I can only imagine what the Fox news video of metal barriers and fire starters being thrown at university buildings at UC-Berkeley and the police choosing to stand down rather than engage the mob looks like to my friends and colleagues abroad.  Certainly, it does not look much like democracy, certainly not an orderly one, with Left-leaning media outlets calling the incidents “protests” and Right-leaning media outlets calling them — more accurately – “riots.”  The accusations against a new standing President are non-stop, out-of-the-ordinary, and suggest a real unwillingness to accept the outcome of a democratic election.  It also suggests a significant internal challenge to our basic institutional frameworks based upon the dislike that some opponents have to the content of Trump’s policies.  The basic civic structure of our political institutions, such as balance of power between the executive and judicial branches, are coming under fire for issues of ideological and political content—precisely the opposite of what has kept our institutions intact for this long.  To paraphrase Winston Churchill, who was speaking of democracy in general, the American democratic constitutional system is absolutely the worst political system there is – except for the other options available.  Mob rule, political violence, refusal to accept a free and fair election, and temper tantrums on the streets and in the media show very effectively the salience of this apocryphal phrase.

To wit, regarding balance of powers and separation of powers issues currently simmering:  Immigration is an issue of national security over which the President has high degrees of discretion and authority, some of which is shared with Congress.  Notably for the current brouhaha regarding immigration, as Commander-in-Chief of the U.S. armed forces, the President of the United States has almost unlimited final authority over Homeland Security.  President Obama expanded the use of executive powers in practice significantly by comparison with prior administrations, leaving Trump with a strong precedent in practice for doing the same.  We don’t have to like any of it.  But structurally, institutionally, constitutionally, and statutorily, it is the case.  If one doesn’t like it, one must go through the political process to change the institutions, the statues, and in some cases, the U.S. Constitution.  And that means going through the legislative branch; despite efforts to the contrary, the judiciary remains a judicial branch, not an administrative agency.  The legislative branch is the people’s branch; it is meant to vet major changes in law, constitution, and some policy areas because it is the branch most responsible to the people.  And, while I am decidedly against pure majoritarianism (e.g., it must be checked by judicial power and constitutional principle), I am also against judiciaries-as-administrative-agencies and pure executive/administrative rule, the synonym for both of which is, in comparative politics terms, authoritarianism.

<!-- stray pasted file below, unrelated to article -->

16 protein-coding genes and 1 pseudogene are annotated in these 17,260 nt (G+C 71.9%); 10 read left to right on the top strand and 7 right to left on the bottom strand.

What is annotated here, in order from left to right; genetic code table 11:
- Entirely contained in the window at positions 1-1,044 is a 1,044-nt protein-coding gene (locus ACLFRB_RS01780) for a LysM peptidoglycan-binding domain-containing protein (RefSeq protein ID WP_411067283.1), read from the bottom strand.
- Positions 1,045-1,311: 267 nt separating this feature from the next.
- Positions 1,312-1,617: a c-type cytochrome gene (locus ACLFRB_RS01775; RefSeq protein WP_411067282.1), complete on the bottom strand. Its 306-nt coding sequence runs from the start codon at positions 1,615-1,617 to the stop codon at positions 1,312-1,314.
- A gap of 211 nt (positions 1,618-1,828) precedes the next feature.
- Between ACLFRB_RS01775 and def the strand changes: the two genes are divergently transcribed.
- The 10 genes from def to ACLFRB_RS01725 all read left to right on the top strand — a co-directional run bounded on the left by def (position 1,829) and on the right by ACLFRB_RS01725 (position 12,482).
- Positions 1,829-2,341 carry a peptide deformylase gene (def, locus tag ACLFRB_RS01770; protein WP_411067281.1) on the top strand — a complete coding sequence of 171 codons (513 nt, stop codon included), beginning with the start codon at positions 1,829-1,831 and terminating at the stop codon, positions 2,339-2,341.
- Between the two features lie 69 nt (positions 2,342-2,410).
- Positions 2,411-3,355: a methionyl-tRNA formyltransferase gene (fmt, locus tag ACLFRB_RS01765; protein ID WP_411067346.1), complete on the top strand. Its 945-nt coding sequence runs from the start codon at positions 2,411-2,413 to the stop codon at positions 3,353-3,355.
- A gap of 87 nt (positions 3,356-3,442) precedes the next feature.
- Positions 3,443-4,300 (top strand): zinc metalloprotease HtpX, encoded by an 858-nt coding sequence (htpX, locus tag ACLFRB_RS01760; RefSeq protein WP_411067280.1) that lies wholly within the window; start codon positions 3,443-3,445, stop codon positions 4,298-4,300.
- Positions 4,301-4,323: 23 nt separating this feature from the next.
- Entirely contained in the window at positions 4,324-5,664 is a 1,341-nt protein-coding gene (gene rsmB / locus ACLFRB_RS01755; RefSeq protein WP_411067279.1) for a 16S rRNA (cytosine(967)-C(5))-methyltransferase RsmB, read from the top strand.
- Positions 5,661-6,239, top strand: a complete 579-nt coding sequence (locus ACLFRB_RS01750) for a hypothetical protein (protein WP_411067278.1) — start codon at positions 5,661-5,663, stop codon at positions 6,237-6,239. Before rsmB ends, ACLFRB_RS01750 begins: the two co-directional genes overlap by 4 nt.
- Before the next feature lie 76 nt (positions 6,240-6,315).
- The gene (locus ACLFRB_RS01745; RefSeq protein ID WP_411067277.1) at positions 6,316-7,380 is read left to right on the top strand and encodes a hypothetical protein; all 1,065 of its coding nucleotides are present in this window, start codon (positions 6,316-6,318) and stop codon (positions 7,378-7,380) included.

Our political institutions in the U.S. are as close to perfect as we can hope to achieve.  Noodling with them is a bad idea.  The type of ideological rhetoric being used today in the press allows us to lose sight of how important this is.

My grandmother taught me that the institutions of our country are what matters; arguments over the details of policy matter less, for we change our minds on which policy is best over the course of a lifetime, or sometimes even from one decade to the next.  And we can be wrong on the details of policy.  Maintaining the integrity of our institutions keeps the country intact and in balance over the long term.  My grandmother, who went to the University of Wisconsin, Madison for her undergraduate degree in the 1920s, was very wise.  Sometimes old wisdom keeps us out of trouble.